We have more work to do with North Charleston, and haven’t given up on the issue with the Charleston mayor. Each year CAJM votes on what issues they wish to pursue, after holding hundreds of small-group meetings where individuals share what most concerns them. This fall we voted to keep working on racial discrimination as well as school discipline issues. We followed our usual research process, figuring out the causes of a chosen issue and identifying something our elected officials have the power to do that would improve it. Any CAJM member can sit in on interviews and participate in discussing what facts we should learn and what change we should seek. Eventually we develop a list of “asks” or actions we want public officials to take, then invite them to attend our Action Assembly and answer, publicly, a yes or a no. The CAJM members asking the questions—our negotiators–invite officials to explain, briefly, why they will or won’t say yes, and we try to find common ground if they agree with some of what we’re asking for.
Last year we didn’t get very far with finding common ground on racial discrimination; the Charleston mayor kept saying he could not do the audit we were asking for and that he was already planning to have an audit done, on all city employees, so we should be satisfied with that. Everyone was disappointed not to get a more tangible result, although some attendees appreciated the way the negotiator did not back down or offer a compromise but insisted that police stops are a problem, whether the Mayor acknowledged it or not. This year, we’ve revised our questions so it’s clearer that we’re asking for something reasonable and doable. We’ll be better able to explain why we want an audit for racial bias, and why the current auditing firm (which is doing an efficiency audit, and which specializes in other city services–stormwater drainage, to be exact) can’t obtain the information we’re asking for, and therefore won’t be effective in building greater trust between citizens and the police.
This year CAJM has also helped members to share their differing perspectives, which is why CAJM members from my congregation and Mt Pleasant Presbyterian, both overwhelmingly white, met with African American CAJM members at St. James Presbyterian this spring. At our supper tables, we shared examples of discrimination we had experienced– people who had very little first-hand experience, and people who’d experienced a lot. Some people haven’t heard recent accounts of discrimination around here. And that’s what we’ve been talking about, isn’t it? You’re aware of the problem if you’re black, because it’s happening to you and people in your families. White people’s lack of awareness of the problem doesn’t mean there’s no problem. It’s actually evidence of the problem.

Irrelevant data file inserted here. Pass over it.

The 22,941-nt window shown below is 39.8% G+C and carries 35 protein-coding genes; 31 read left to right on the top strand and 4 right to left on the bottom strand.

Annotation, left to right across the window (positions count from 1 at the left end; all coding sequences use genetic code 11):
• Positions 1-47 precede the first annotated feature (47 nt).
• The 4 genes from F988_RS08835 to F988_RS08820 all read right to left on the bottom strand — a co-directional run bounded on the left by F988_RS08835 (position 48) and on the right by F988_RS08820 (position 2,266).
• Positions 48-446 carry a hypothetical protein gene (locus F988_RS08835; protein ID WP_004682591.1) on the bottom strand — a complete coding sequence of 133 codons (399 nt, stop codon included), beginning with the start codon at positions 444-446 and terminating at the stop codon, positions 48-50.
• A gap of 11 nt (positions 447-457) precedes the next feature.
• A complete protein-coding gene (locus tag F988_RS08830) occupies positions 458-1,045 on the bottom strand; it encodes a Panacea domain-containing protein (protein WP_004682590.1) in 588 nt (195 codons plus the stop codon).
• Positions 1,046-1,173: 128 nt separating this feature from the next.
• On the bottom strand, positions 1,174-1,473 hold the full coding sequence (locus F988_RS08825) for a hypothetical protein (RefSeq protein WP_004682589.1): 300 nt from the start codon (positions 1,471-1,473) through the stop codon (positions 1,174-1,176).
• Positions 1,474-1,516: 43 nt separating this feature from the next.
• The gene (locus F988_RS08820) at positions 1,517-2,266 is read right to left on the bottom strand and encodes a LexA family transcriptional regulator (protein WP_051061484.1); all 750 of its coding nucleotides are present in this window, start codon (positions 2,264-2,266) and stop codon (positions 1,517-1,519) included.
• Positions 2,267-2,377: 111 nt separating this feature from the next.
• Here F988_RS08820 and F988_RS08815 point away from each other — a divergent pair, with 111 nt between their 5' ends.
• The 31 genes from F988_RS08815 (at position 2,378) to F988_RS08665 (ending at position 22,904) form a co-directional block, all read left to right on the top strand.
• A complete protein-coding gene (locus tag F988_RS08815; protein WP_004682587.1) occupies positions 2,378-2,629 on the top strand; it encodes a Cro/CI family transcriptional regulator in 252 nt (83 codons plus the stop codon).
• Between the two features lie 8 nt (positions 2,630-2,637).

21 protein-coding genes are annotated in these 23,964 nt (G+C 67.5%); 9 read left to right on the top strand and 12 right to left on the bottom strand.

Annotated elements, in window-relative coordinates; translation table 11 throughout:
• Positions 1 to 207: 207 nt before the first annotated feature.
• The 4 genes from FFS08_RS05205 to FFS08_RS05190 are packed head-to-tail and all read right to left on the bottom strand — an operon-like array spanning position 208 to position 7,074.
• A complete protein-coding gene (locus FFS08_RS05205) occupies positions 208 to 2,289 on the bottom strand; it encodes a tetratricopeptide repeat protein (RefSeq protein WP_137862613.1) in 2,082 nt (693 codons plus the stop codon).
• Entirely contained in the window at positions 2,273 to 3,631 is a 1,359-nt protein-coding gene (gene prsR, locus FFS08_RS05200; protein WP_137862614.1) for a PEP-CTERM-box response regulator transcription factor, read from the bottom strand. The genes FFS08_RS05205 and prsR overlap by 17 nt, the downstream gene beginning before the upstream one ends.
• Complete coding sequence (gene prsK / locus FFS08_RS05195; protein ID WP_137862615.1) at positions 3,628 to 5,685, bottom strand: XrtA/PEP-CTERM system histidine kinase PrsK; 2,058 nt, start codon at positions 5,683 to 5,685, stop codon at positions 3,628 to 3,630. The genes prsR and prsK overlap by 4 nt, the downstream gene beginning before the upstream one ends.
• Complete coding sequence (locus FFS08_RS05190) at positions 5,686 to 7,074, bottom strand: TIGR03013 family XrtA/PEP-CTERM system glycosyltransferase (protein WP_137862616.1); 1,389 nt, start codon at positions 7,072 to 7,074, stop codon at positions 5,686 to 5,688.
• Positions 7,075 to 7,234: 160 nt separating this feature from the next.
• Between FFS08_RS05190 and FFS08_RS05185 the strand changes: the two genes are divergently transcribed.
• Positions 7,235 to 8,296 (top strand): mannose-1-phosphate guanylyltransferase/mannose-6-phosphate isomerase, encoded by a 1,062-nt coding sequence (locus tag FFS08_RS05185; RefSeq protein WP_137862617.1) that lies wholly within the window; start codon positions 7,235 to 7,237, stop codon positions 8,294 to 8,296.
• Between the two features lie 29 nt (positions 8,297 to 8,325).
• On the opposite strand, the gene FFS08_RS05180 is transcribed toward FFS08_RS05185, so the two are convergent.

Many white people, in Charleston as in the rest of the country, wish that wasn’t true. We’d like to think that racism is not a thing anymore. We got a different perspective on that in 2015, when Walter Scott, stopped for an alleged traffic violation, was repeatedly shot in the back by a policeman. Watching the video of the shooting made it hard to claim that this had been a good use of police force. That shooting was why, a few weeks later, after the Emanuel AME massacre, people already owned T-shirts that read “Do You Believe Us Now?” One of those t-shirts was placed on the sidewalk in front of the AME church, along with all the flowers and sympathy notes.
Yes, we should have believed you before now.
And people around here were sincerely horrified and saddened by the Emanuel massacre, and grateful that citizens didn’t riot. (Of course the police did not do any of Dylann Roof’s shooting. Then again, when Walter Scott was pulled over for a traffic violation, he got shot, whereas when Roof was captured after murdering 9 people, the officers got him some lunch on the way back to the Charleston County jail. Just saying.) We sincerely wanted to show how grieved we were by the massacre, which is why people showed up at prayer services, walked with thousands across the Cooper River Bridge, stood in line for hours to get into Clementa Pinckney’s funeral. But neither the community’s solidarity nor the expressions of forgiveness by some of the relatives of AME victims have made racism go away, here or anywhere.